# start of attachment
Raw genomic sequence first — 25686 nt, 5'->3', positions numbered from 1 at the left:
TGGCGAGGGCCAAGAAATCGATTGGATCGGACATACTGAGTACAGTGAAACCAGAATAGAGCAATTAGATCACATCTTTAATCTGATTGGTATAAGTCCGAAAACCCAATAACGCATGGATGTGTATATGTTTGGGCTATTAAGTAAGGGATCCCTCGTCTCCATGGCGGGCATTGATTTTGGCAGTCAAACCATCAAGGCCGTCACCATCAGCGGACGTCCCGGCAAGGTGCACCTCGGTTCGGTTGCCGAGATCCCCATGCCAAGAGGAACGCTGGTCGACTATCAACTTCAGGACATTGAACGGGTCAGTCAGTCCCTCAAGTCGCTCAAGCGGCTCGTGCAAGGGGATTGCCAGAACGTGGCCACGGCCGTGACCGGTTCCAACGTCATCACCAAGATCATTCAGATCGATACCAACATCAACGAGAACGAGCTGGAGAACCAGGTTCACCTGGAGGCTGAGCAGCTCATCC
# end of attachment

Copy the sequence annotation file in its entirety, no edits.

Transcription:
Raw genomic sequence first — 25686 nt, 5'->3', positions numbered from 1 at the left:
TGGCGAGGGCCAAGAAATCGATTGGATCGGACATACTGAGTACAGTGAAACCAGAATAGAGCAATTAGATCACATCTTTAATCTGATTGGTATAAGTCCGAAAACCCAATAACGCATGGATGTGTATATGTTTGGGCTATTAAGTAAGGGATCCCTCGTCTCCATGGCGGGCATTGATTTTGGCAGTCAAACCATCAAGGCCGTCACCATCAGCGGACGTCCCGGCAAGGTGCACCTCGGTTCGGTTGCCGAGATCCCCATGCCAAGAGGAACGCTGGTCGACTATCAACTTCAGGACATTGAACGGGTCAGTCAGTCCCTCAAGTCGCTCAAGCGGCTCGTGCAAGGGGATTGCCAGAACGTGGCCACGGCCGTGACCGGTTCCAACGTCATCACCAAGATCATTCAGATCGATACCAACATCAACGAGAACGAGCTGGAGAACCAGGTTCACCTGGAGGCTGAGCAGCTCATCC